The Fieldbus Foundation today announced registration of the first isolated device couplers based on its FOUNDATION H1 (31.25 kbit/s) device coupler test specification. Devices from MTL and R. Stahl successfully completed the foundation's rigorous registration process. As part of a FOUNDATION fieldbus infrastructure, isolated device couplers are installed where the fieldbus trunk (i.e., home run cable) is connected to the various device spurs. Isolated device couplers are specifically designed to allow automation end users to connect more devices per coupler while permitting live segment work in hazardous plant areas. These couplers provide isolated, conditioned power to multiple fieldbus devices and protect against short circuits caused by excess current in a spur. By enabling more devices per segment, they also help reduce controller input/output (I/O) points and associated installation costs.MTL's 9370-FB Series Fieldbus Barrier provides a range of complete integrated enclosure systems, instead of stand-alone barrier modules. All internal components are live pluggable, meaning that field maintenance can be carried out quickly and safely. Surge protection devices for the trunk and spurs can be easily fitted without requiring product re-design. The product series includes 6- and 12-spur versions in stainless steel or GRP enclosures, as well as a redundant option enabling improved system availability in critical fieldbus networks.R. Stahl's Series 9411/21 and 9411/24 isolated device couplers are suitable for use in Zone 1, Zone 2 and U.S. Division 2, and are available with plastic or stainless steel housings that can be tailored to fit customer requirements. The series also includes a unique power management feature: during the start-up of a fieldbus segment, the spurs energize one after the other. This reduces the inrush current on a segment by up to 50 percent, requiring less spare energy and making longer segment lengths possible.The Fieldbus Foundation's Stephen Mitschke, director-fieldbus products, commented, "The device coupler test specification provides a high level of robustness in fieldbus systems. And recent enhancements to the FOUNDATION fieldbus physical layer specifications provide end users with greater confidence that registered fieldbus equipment can be employed in a tightly integrated, interoperable control system architecture that is well suited to the most demanding industrial environments," Mitschke said.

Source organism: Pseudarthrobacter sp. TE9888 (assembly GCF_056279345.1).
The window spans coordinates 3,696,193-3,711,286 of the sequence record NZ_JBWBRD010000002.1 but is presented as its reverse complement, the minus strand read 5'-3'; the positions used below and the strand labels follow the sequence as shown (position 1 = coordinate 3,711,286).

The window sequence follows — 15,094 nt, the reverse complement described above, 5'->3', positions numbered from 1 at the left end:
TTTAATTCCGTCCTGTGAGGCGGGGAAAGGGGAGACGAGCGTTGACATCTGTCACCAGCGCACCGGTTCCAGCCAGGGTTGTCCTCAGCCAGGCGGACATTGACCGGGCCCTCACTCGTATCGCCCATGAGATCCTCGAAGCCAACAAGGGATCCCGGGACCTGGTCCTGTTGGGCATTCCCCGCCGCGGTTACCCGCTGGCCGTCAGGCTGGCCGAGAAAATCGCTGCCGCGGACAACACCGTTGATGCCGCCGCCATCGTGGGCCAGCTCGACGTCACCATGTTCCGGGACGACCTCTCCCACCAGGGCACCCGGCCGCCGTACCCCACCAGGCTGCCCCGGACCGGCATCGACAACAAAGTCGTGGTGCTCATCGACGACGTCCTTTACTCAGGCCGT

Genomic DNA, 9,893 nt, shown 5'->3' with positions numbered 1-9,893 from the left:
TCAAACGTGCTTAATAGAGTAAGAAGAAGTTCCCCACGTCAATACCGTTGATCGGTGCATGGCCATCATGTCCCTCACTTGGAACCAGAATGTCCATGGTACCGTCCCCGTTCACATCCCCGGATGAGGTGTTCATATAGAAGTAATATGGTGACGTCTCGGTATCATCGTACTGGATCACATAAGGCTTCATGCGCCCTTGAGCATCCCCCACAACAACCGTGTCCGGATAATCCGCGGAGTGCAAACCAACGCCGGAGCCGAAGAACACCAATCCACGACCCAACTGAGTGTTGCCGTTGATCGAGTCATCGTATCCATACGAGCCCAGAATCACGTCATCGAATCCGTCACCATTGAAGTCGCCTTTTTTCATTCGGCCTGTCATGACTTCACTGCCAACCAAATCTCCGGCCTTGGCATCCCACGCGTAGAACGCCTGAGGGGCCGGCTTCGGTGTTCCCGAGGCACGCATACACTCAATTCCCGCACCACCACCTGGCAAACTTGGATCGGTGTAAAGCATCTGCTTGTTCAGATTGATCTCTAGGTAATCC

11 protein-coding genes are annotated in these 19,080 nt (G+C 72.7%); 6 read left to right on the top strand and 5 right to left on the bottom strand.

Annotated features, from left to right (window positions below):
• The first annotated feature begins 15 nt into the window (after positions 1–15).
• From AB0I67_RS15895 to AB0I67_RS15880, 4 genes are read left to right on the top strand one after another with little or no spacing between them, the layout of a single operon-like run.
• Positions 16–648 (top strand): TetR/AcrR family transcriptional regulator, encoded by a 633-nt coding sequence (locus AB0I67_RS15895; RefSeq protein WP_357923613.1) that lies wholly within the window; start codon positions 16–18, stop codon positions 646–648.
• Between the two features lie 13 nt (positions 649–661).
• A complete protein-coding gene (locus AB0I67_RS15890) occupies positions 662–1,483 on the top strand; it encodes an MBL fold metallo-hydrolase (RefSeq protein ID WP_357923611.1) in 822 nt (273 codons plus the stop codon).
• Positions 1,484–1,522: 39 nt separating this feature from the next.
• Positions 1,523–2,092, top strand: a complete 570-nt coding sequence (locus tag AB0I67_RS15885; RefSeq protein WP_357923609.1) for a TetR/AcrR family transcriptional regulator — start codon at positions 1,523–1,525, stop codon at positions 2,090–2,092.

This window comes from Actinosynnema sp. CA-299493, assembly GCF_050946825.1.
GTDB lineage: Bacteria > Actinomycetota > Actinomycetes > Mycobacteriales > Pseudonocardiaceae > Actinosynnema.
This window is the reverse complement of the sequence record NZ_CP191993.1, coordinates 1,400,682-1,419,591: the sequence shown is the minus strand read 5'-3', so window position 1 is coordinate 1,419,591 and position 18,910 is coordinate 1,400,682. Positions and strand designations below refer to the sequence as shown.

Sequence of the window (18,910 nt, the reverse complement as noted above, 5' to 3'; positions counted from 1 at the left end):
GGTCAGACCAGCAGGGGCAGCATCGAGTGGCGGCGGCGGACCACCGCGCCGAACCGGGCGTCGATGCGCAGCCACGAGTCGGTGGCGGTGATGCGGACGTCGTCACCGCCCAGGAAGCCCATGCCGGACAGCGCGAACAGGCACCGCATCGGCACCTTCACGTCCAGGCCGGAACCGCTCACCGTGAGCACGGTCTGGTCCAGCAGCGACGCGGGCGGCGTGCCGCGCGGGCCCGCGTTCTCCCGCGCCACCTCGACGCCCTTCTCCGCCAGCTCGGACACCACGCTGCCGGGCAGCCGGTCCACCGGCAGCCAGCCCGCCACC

The prospect of adding wireless devices to the process automation architecture is a compelling one from the perspective of tangible business benefits and incremental operational improvements. Availability of robust industrial wireless network protocols, such as WirelessHART and ISA100.11a, for use with IEEE standard technology makes the prospect even more attractive relative to past proprietary, often standalone wireless implementations. This potential is somewhat offset, however, by competition between these standards that leads customers to fear that wireless is emerging as the next platform for the automation fieldbus wars.